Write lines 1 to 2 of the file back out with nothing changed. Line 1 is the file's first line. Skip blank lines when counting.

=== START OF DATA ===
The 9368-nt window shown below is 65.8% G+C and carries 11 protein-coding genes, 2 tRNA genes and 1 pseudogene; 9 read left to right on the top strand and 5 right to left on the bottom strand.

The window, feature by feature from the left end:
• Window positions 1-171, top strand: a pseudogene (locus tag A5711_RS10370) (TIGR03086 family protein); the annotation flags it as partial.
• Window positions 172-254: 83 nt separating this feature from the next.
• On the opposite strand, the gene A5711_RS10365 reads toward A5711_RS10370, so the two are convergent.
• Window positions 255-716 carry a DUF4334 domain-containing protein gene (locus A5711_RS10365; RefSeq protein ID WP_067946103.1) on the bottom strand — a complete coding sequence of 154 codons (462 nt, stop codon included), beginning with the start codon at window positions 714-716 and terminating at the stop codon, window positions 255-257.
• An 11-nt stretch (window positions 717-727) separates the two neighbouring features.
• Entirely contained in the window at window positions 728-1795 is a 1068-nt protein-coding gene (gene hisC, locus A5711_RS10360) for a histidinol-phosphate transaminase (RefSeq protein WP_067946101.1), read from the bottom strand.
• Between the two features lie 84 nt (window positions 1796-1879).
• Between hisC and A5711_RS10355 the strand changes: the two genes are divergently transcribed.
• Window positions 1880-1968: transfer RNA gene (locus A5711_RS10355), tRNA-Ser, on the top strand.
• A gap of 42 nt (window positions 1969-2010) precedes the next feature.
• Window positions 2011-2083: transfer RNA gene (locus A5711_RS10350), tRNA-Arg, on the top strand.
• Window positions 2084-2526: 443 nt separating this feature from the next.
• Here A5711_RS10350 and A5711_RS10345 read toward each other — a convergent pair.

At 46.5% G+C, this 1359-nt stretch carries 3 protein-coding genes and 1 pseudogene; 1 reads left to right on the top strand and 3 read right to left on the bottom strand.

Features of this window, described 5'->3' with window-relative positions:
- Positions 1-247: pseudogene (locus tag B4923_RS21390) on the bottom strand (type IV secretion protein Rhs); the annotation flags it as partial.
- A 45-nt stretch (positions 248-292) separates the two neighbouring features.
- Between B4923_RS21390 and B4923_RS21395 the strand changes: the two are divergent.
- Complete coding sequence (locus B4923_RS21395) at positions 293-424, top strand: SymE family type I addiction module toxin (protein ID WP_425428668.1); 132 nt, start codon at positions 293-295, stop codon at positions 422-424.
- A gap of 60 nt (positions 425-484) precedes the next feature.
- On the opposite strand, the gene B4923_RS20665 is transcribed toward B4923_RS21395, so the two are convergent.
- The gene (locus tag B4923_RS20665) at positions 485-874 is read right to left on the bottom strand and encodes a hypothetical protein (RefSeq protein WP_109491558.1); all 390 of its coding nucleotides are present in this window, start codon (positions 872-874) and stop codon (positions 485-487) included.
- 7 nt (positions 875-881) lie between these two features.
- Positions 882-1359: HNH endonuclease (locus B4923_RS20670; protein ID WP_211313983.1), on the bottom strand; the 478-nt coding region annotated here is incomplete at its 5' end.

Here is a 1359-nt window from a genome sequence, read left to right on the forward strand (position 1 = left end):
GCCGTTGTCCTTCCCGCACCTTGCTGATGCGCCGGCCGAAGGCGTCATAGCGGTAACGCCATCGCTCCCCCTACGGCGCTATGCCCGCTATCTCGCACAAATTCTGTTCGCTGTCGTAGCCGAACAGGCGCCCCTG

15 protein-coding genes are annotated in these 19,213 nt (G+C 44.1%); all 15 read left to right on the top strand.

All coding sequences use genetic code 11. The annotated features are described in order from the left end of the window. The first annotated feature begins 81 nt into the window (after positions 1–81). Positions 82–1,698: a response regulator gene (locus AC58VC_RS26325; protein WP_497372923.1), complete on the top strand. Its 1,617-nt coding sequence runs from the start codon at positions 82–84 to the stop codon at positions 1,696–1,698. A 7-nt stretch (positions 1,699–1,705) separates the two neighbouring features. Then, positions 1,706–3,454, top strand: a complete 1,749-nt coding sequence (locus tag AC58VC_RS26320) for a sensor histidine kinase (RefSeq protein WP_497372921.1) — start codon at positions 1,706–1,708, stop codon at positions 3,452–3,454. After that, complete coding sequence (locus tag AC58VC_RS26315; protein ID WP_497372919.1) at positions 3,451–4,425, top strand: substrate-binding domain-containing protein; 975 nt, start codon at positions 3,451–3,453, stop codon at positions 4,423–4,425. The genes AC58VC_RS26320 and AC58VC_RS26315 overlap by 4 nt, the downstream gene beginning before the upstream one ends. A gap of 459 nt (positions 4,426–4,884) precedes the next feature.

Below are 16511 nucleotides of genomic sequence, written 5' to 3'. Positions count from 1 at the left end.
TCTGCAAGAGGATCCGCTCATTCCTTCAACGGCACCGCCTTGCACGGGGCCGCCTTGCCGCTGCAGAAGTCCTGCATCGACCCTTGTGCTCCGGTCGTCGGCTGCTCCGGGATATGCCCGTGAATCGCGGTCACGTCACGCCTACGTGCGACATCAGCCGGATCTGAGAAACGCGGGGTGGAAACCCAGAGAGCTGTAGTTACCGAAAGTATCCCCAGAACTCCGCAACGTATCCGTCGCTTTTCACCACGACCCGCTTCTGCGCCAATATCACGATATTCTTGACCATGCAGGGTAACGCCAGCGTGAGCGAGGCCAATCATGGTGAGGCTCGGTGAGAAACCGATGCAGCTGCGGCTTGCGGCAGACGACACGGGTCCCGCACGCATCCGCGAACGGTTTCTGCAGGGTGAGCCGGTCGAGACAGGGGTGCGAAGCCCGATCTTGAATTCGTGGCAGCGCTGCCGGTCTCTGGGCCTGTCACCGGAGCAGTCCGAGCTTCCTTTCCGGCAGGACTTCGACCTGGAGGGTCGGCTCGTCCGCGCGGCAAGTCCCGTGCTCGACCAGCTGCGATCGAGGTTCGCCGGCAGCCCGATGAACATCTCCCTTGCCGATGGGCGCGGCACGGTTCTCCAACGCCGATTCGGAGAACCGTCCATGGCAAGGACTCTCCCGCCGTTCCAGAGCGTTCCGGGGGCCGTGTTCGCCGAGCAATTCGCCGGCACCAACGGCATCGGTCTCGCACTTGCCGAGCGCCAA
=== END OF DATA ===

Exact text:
The 9368-nt window shown below is 65.8% G+C and carries 11 protein-coding genes, 2 tRNA genes and 1 pseudogene; 9 read left to right on the top strand and 5 right to left on the bottom strand.

The window, feature by feature from the left end: